The importance of home carers being able to both speak and understand English has been discussed across the BBC yesterday. Following a report given to the Department of Health it is being suggested that a basic language test be a part of the basic skills certificate that all carers will have to have in the future.

Here at Christies we understand the need for good communication. In 2013 we turned away 71 potential carers because their English wasn’t good enough. All carers must complete a telephone interview with our head office staff before they are even invited for training.

telephonemain

And it doesn’t stop there. Once a carer arrives for training they are constantly monitored. Different office staff interview them again, face to face this time. We look at how the carers interact with each other and the people they meet.

Throughout their training carers are taught the importance of communication. Our trainers pay particular attention to non-verbal communication, demonstrating how 70% of our understanding comes from body language and tone of voice. Our carers also have to sit written tests during their induction training to make sure that their written communication skills are acceptable.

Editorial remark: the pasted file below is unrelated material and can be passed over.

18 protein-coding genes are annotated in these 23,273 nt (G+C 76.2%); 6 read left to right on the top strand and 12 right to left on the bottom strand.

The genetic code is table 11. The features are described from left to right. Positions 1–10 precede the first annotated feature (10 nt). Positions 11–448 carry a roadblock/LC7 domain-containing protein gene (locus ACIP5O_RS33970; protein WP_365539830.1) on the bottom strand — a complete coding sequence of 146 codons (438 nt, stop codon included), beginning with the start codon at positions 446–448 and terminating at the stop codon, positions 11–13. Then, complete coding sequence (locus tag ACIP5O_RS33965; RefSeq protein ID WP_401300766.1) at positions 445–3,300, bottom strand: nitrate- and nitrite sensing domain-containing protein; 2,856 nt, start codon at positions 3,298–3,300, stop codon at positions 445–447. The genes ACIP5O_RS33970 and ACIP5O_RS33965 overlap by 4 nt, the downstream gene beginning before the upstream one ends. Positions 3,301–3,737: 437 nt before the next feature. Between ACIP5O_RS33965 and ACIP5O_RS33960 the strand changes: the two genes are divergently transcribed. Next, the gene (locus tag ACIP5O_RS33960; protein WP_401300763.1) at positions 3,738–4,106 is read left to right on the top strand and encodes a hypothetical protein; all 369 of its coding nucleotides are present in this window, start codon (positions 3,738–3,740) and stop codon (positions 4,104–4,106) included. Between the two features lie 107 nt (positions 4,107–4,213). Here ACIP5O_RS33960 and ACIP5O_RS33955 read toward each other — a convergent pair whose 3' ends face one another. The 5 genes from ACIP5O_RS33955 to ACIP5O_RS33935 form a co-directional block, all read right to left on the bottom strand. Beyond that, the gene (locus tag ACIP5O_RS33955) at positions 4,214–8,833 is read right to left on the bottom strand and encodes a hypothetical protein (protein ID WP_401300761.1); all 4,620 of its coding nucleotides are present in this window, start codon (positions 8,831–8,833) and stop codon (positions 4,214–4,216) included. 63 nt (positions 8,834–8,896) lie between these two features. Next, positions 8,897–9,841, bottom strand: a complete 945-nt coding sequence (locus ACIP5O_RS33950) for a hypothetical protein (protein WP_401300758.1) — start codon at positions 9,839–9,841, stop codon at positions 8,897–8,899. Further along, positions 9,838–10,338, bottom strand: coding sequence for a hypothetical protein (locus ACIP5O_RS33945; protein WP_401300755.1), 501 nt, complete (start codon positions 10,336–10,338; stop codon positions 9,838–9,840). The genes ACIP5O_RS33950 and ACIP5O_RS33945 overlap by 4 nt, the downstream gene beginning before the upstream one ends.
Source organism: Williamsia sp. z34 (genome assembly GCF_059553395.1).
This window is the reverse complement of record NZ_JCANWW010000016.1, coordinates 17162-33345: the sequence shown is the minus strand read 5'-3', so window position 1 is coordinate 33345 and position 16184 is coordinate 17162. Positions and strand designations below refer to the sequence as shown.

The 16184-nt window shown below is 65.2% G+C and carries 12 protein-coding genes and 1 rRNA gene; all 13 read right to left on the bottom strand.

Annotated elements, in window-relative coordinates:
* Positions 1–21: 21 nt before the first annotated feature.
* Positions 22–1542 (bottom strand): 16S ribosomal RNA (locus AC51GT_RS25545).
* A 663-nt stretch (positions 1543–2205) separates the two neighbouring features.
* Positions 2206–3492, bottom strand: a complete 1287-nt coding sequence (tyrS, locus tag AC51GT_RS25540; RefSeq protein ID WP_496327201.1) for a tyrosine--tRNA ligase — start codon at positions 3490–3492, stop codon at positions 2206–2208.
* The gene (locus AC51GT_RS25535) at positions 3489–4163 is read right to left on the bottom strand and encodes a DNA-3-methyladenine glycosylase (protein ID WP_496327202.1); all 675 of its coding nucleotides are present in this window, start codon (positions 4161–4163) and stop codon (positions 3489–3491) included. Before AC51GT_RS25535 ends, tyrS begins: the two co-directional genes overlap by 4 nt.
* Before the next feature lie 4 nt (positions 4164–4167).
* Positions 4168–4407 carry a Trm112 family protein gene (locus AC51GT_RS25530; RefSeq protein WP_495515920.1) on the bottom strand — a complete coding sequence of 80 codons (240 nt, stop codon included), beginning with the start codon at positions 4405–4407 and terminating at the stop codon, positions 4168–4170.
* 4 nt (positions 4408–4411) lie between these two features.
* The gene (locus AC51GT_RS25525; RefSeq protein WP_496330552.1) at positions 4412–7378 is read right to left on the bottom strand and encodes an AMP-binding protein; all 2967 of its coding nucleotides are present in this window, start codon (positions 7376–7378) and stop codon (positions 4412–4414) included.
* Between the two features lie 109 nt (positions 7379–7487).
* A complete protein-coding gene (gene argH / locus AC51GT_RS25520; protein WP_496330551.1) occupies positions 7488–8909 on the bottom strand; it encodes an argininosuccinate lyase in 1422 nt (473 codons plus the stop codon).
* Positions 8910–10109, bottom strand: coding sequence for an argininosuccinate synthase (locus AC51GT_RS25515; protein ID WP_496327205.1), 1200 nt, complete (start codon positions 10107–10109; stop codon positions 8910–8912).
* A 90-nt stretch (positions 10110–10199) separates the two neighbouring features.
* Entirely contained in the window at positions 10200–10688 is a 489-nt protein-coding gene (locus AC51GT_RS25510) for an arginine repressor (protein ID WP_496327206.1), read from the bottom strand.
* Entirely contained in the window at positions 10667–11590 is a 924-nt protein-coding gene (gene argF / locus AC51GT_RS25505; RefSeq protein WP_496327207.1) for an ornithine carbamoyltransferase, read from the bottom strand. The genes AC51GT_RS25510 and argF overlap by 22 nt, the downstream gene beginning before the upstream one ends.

Finally there is the feedback loop. Our advisors visit carers in the first 6 weeks to finish the training and evaluation, and to see that the carers are suitable. Our booking team get feedback about the carers from clients. The carer support team call regularly to make sure that carers are happy.
The nature of live in care work is such that it does attract people who aren’t originally from the UK. It doesn’t have to mean that they are difficult to understand.